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President Trump celebrates vaccine, economy in New Year's Eve video

In the video posted to Twitter, Trump promoted the success of Operation Warp Speed's ability to develop a coronavirus vaccine before the end of the year.

WASHINGTON — President Donald Trump on New Year's Eve posted a video to Twitter celebrating the COVID-19 vaccine, Operation Warp Speed and the U.S. economy.

"In the face of great challenges this year, Americans showed incredible grit, strength, tenacity and resolve," he said at the beginning of the nearly 5-minute long video. 

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Trump also promoted Operation Warp Speed and the mission's achievement of developing a coronavirus vaccine before the end of the year. The U.S. has authorized the emergency use of two vaccines, one made by Pfizer and BioNTech and the other by Moderna, but doses will be rationed for months.

Pfizer and BioNTech undertook their own vaccine development, maintaining a more arms-length relationship with the government. However, the companies have since partnered with the federal government to distribute the vaccines. 

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More than 19 million Americans have tested positive for COVID-19 since March, according to a tally from Johns Hopkins University, and nearly 344,000 people have died.

In the past two days, the world has reached a record number of deaths from the coronavirus. More than 15,500 people died from the virus on Tuesday and another 15,000 died on Wednesday.

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In his video, Trump also touted the success of the U.S. economy and the stock market throughout the year.

"Before the pandemic, we built the greatest economy in the history of the world," he said. "Now we are going it again."

The pandemic shocked markets early in the year. The S&P 500 fell 8.4% in February, then plunged 12.5% in March as the pandemic essentially froze the global economy. Businesses shut down in the face of the virus threat and tighter government restrictions. People shifted to working, shopping and doing pretty much everything else from home.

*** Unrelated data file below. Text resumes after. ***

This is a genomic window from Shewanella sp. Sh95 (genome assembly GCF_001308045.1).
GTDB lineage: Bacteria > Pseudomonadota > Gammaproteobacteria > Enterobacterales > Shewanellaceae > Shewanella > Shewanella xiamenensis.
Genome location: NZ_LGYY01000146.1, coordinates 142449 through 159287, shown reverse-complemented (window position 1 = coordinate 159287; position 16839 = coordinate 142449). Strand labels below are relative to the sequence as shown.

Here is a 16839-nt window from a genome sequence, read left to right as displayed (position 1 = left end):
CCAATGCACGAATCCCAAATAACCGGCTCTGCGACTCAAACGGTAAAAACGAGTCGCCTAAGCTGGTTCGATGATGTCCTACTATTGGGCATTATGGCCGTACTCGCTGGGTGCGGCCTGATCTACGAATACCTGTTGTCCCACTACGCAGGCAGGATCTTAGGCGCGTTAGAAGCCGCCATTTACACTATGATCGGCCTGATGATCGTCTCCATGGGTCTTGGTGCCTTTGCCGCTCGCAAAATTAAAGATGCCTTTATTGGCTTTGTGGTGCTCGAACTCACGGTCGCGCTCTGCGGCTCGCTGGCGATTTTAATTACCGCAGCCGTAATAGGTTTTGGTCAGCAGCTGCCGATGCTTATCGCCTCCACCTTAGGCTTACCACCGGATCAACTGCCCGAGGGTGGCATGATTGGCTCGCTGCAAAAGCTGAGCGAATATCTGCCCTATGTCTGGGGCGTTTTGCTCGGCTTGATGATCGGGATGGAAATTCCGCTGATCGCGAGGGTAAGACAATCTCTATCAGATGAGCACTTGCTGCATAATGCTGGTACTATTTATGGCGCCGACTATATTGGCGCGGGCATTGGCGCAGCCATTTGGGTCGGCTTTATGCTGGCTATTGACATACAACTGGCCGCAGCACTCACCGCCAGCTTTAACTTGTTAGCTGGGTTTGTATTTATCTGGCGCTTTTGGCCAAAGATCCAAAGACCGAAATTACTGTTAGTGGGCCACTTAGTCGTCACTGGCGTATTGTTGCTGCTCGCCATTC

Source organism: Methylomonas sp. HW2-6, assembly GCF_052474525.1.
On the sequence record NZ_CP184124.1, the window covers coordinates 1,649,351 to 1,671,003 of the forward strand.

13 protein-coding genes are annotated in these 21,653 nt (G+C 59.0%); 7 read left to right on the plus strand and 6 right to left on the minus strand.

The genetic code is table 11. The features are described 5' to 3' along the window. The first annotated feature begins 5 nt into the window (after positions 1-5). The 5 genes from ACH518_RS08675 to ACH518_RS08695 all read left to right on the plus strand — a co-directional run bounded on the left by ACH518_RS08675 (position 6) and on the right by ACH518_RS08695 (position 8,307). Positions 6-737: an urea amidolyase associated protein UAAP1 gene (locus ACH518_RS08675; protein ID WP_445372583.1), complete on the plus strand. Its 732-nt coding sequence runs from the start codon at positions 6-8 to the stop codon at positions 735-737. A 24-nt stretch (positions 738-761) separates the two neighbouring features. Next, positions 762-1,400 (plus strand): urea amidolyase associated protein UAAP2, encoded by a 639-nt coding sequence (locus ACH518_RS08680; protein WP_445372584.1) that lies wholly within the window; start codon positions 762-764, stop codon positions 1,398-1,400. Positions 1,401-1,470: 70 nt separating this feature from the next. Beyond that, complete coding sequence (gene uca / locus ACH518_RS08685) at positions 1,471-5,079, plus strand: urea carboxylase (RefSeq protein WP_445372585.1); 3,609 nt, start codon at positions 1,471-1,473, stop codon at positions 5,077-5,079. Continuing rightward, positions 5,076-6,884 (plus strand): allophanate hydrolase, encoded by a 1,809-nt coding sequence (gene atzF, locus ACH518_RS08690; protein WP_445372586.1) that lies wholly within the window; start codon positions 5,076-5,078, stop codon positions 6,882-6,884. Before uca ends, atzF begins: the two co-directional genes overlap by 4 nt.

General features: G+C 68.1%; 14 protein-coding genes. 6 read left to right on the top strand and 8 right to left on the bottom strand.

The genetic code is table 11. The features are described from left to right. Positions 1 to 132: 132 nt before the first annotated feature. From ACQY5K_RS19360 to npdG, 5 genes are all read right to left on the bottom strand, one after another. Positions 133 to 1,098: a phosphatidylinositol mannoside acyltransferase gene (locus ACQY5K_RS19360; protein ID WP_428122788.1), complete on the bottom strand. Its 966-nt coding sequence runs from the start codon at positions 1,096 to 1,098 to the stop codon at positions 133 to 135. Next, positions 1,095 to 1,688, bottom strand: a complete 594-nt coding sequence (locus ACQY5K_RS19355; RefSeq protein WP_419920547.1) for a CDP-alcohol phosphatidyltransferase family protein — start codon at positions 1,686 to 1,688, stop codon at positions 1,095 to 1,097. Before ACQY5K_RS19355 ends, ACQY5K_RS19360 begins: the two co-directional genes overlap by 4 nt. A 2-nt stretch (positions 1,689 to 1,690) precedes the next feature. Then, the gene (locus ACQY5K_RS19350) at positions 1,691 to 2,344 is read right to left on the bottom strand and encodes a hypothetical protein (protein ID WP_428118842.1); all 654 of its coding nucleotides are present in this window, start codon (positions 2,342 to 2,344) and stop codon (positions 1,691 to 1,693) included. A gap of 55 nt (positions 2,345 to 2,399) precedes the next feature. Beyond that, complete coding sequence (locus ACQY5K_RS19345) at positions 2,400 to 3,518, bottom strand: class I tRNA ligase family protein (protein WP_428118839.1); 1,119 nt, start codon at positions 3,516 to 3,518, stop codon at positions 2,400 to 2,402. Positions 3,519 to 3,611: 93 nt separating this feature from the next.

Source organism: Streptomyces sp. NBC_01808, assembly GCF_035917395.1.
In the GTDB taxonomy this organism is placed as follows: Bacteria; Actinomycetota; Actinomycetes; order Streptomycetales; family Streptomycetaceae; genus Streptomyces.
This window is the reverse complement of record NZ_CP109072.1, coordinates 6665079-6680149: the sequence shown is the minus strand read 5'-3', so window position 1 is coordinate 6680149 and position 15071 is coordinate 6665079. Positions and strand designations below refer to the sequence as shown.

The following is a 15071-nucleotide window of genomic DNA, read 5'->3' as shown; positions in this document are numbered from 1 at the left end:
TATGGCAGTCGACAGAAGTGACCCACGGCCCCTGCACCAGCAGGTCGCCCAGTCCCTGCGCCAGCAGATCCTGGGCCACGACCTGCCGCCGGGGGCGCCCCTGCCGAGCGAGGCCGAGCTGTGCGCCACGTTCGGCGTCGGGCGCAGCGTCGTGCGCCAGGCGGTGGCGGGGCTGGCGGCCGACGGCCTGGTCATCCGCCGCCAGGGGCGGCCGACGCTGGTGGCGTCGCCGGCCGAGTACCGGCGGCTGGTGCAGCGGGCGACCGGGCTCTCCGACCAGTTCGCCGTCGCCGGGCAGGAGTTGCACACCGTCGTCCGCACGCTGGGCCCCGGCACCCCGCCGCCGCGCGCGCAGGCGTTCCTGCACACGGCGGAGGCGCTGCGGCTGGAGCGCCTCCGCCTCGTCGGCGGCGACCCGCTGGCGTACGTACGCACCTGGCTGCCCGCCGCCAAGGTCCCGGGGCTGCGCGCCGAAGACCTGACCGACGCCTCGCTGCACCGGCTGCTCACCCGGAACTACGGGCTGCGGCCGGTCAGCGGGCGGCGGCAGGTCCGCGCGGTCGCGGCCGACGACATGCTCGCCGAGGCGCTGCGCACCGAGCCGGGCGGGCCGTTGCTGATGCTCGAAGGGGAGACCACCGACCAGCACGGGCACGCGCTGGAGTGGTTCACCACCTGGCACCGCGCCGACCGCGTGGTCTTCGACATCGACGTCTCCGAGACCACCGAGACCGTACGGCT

Wall Street didn’t stay down for long though, thanks in large part to unprecedented actions from the Federal Reserve and Congress to support the economy. Investors flocked to big technology companies such as Apple and Amazon and smaller companies like Grubhub and Etsy that were poised to take advantage of the shift to working and shopping from home.

The number of Americans seeking unemployment benefits last week fell by 19,000 to 787,000, but it's still at a historically high level as a resurgent coronavirus maintains its grip on the U.S. economy. 

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Trump ended his speech by saying, "as long as we remain loyal to our nation, devoted to our citizens and faithful to almighty God, we know that the best is yet to come."

The video comes after Trump cut his Florida holiday vacation short on Wednesday and planned to return to the White House on Thursday, one day earlier than expected. The White House didn't explain why. 

RELATED: President Trump to return to White House early from Florida vacation

The White House announced the abrupt change in the president's schedule late Wednesday, hours after Sen. Josh Hawley, R-Mo., said he will raise objections next week when Congress meets to affirm President-elect Joe Biden's victory in the November election.

It's a futile attempt to remain in power that Trump has been pushing following the failure of scores of legal challenges to the election outcome by his campaign, including at the Supreme Court.

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A group of Republicans in the Democratic-controlled House already had said they will object on Trump’s behalf during the Jan. 6 count of electoral votes. They needed at least one senator to join them to force votes in both chambers, and Hawley stepped up.

The GOP objections, however, will not prevent President-elect Jo Biden from being sworn in as president on Jan. 20, and Sen. Kamala Harris, D-Calif., a Black woman of South Asian descent, from becoming vice president.

The Associated Press contributed to this report.

Credit: AP
President Donald Trump and first lady Melania Trump walk to board Marine One on the South Lawn of the White House, Wednesday, Dec. 23, 2020, in Washington. (AP Photo/Evan Vucci)